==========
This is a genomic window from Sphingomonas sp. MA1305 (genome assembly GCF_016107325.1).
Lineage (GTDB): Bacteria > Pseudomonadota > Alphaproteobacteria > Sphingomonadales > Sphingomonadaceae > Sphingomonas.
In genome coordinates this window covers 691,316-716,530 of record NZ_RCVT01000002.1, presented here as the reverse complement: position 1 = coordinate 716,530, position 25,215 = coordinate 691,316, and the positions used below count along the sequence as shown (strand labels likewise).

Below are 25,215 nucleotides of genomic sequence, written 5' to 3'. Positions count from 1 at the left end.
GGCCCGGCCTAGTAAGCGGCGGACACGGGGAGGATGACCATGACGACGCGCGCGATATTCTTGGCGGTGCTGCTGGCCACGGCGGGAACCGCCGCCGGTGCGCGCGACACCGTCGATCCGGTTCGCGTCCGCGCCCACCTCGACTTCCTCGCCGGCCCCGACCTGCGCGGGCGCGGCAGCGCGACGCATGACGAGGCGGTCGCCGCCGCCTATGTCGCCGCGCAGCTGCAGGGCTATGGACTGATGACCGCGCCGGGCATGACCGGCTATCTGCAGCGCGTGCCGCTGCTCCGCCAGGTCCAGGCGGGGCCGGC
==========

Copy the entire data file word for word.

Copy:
This is a genomic window from Sphingomonas sp. MA1305 (genome assembly GCF_016107325.1).
Lineage (GTDB): Bacteria > Pseudomonadota > Alphaproteobacteria > Sphingomonadales > Sphingomonadaceae > Sphingomonas.
In genome coordinates this window covers 691,316-716,530 of record NZ_RCVT01000002.1, presented here as the reverse complement: position 1 = coordinate 716,530, position 25,215 = coordinate 691,316, and the positions used below count along the sequence as shown (strand labels likewise).

Below are 25,215 nucleotides of genomic sequence, written 5' to 3'. Positions count from 1 at the left end.
GGCCCGGCCTAGTAAGCGGCGGACACGGGGAGGATGACCATGACGACGCGCGCGATATTCTTGGCGGTGCTGCTGGCCACGGCGGGAACCGCCGCCGGTGCGCGCGACACCGTCGATCCGGTTCGCGTCCGCGCCCACCTCGACTTCCTCGCCGGCCCCGACCTGCGCGGGCGCGGCAGCGCGACGCATGACGAGGCGGTCGCCGCCGCCTATGTCGCCGCGCAGCTGCAGGGCTATGGACTGATGACCGCGCCGGGCATGACCGGCTATCTGCAGCGCGTGCCGCTGCTCCGCCAGGTCCAGGCGGGGCCGGC